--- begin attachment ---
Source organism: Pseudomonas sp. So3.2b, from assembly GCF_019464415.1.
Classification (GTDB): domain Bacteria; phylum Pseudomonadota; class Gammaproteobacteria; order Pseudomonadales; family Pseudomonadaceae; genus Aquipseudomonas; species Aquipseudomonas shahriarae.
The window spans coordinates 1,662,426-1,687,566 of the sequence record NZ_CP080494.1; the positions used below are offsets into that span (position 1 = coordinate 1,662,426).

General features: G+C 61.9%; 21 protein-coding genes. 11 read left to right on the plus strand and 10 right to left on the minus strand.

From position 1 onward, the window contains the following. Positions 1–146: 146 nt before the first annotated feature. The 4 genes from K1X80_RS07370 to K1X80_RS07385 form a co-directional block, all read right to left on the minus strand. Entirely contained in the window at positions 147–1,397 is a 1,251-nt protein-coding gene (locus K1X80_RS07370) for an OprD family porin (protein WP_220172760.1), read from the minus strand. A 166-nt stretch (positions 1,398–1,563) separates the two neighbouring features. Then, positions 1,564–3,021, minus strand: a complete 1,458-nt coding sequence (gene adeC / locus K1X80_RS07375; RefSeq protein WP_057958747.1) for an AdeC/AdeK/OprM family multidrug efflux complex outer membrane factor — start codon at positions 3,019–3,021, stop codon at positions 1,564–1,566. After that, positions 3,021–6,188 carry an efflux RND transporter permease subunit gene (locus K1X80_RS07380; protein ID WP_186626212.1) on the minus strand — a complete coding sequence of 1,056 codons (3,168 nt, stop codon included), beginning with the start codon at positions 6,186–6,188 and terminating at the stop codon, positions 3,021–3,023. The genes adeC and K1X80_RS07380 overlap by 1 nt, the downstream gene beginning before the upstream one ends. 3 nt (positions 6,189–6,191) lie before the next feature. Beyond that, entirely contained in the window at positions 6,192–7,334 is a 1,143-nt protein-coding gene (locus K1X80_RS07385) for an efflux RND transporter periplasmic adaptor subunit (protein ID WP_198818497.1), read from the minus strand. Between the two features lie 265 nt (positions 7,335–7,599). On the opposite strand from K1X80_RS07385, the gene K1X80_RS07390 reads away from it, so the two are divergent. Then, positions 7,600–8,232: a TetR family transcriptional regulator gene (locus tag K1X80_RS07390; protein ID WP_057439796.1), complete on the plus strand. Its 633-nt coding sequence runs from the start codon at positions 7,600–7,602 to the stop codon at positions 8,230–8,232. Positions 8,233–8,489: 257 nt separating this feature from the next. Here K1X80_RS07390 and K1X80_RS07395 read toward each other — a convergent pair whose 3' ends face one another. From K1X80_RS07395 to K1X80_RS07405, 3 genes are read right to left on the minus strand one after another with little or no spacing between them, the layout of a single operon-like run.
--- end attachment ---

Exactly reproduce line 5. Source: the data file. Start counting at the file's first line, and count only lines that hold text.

From position 1 onward, the window contains the following. Positions 1–146: 146 nt before the first annotated feature. The 4 genes from K1X80_RS07370 to K1X80_RS07385 form a co-directional block, all read right to left on the minus strand. Entirely contained in the window at positions 147–1,397 is a 1,251-nt protein-coding gene (locus K1X80_RS07370) for an OprD family porin (protein WP_220172760.1), read from the minus strand. A 166-nt stretch (positions 1,398–1,563) separates the two neighbouring features. Then, positions 1,564–3,021, minus strand: a complete 1,458-nt coding sequence (gene adeC / locus K1X80_RS07375; RefSeq protein WP_057958747.1) for an AdeC/AdeK/OprM family multidrug efflux complex outer membrane factor — start codon at positions 3,019–3,021, stop codon at positions 1,564–1,566. After that, positions 3,021–6,188 carry an efflux RND transporter permease subunit gene (locus K1X80_RS07380; protein ID WP_186626212.1) on the minus strand — a complete coding sequence of 1,056 codons (3,168 nt, stop codon included), beginning with the start codon at positions 6,186–6,188 and terminating at the stop codon, positions 3,021–3,023. The genes adeC and K1X80_RS07380 overlap by 1 nt, the downstream gene beginning before the upstream one ends. 3 nt (positions 6,189–6,191) lie before the next feature. Beyond that, entirely contained in the window at positions 6,192–7,334 is a 1,143-nt protein-coding gene (locus K1X80_RS07385) for an efflux RND transporter periplasmic adaptor subunit (protein ID WP_198818497.1), read from the minus strand. Between the two features lie 265 nt (positions 7,335–7,599). On the opposite strand from K1X80_RS07385, the gene K1X80_RS07390 reads away from it, so the two are divergent. Then, positions 7,600–8,232: a TetR family transcriptional regulator gene (locus tag K1X80_RS07390; protein ID WP_057439796.1), complete on the plus strand. Its 633-nt coding sequence runs from the start codon at positions 7,600–7,602 to the stop codon at positions 8,230–8,232. Positions 8,233–8,489: 257 nt separating this feature from the next. Here K1X80_RS07390 and K1X80_RS07395 read toward each other — a convergent pair whose 3' ends face one another. From K1X80_RS07395 to K1X80_RS07405, 3 genes are read right to left on the minus strand one after another with little or no spacing between them, the layout of a single operon-like run.